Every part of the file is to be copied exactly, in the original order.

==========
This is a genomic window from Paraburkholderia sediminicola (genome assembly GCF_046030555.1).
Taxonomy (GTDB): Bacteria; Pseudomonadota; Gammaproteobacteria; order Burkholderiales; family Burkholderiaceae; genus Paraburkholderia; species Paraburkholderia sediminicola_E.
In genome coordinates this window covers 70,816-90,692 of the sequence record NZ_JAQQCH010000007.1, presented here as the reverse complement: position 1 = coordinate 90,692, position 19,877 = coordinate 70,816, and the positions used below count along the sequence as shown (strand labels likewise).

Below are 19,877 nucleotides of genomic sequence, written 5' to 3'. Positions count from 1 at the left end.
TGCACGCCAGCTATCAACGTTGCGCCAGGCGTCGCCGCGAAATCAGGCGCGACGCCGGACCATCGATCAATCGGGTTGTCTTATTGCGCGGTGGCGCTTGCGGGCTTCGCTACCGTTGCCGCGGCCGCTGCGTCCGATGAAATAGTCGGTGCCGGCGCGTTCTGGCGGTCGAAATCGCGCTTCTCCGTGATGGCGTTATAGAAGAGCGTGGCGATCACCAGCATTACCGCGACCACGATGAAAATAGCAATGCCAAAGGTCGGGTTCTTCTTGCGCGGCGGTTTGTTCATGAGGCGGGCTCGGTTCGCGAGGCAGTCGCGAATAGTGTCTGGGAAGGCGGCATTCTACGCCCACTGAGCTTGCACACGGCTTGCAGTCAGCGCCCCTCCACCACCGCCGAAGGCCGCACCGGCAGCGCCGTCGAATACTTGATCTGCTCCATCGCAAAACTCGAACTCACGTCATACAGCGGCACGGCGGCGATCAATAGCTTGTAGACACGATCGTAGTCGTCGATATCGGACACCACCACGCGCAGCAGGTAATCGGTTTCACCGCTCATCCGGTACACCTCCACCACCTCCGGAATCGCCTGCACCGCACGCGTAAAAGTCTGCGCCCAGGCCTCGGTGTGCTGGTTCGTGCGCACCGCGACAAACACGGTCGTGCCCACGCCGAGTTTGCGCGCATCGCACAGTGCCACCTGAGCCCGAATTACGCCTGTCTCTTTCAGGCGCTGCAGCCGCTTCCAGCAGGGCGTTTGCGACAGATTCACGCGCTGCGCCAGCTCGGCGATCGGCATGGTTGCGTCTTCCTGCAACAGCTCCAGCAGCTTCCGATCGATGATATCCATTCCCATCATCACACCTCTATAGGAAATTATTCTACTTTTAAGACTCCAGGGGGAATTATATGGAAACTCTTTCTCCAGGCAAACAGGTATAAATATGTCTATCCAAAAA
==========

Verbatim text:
This is a genomic window from Paraburkholderia sediminicola (genome assembly GCF_046030555.1).
Taxonomy (GTDB): Bacteria; Pseudomonadota; Gammaproteobacteria; order Burkholderiales; family Burkholderiaceae; genus Paraburkholderia; species Paraburkholderia sediminicola_E.
In genome coordinates this window covers 70,816-90,692 of the sequence record NZ_JAQQCH010000007.1, presented here as the reverse complement: position 1 = coordinate 90,692, position 19,877 = coordinate 70,816, and the positions used below count along the sequence as shown (strand labels likewise).

Below are 19,877 nucleotides of genomic sequence, written 5' to 3'. Positions count from 1 at the left end.
TGCACGCCAGCTATCAACGTTGCGCCAGGCGTCGCCGCGAAATCAGGCGCGACGCCGGACCATCGATCAATCGGGTTGTCTTATTGCGCGGTGGCGCTTGCGGGCTTCGCTACCGTTGCCGCGGCCGCTGCGTCCGATGAAATAGTCGGTGCCGGCGCGTTCTGGCGGTCGAAATCGCGCTTCTCCGTGATGGCGTTATAGAAGAGCGTGGCGATCACCAGCATTACCGCGACCACGATGAAAATAGCAATGCCAAAGGTCGGGTTCTTCTTGCGCGGCGGTTTGTTCATGAGGCGGGCTCGGTTCGCGAGGCAGTCGCGAATAGTGTCTGGGAAGGCGGCATTCTACGCCCACTGAGCTTGCACACGGCTTGCAGTCAGCGCCCCTCCACCACCGCCGAAGGCCGCACCGGCAGCGCCGTCGAATACTTGATCTGCTCCATCGCAAAACTCGAACTCACGTCATACAGCGGCACGGCGGCGATCAATAGCTTGTAGACACGATCGTAGTCGTCGATATCGGACACCACCACGCGCAGCAGGTAATCGGTTTCACCGCTCATCCGGTACACCTCCACCACCTCCGGAATCGCCTGCACCGCACGCGTAAAAGTCTGCGCCCAGGCCTCGGTGTGCTGGTTCGTGCGCACCGCGACAAACACGGTCGTGCCCACGCCGAGTTTGCGCGCATCGCACAGTGCCACCTGAGCCCGAATTACGCCTGTCTCTTTCAGGCGCTGCAGCCGCTTCCAGCAGGGCGTTTGCGACAGATTCACGCGCTGCGCCAGCTCGGCGATCGGCATGGTTGCGTCTTCCTGCAACAGCTCCAGCAGCTTCCGATCGATGATATCCATTCCCATCATCACACCTCTATAGGAAATTATTCTACTTTTAAGACTCCAGGGGGAATTATATGGAAACTCTTTCTCCAGGCAAACAGGTATAAATATGTCTATCCAAAAA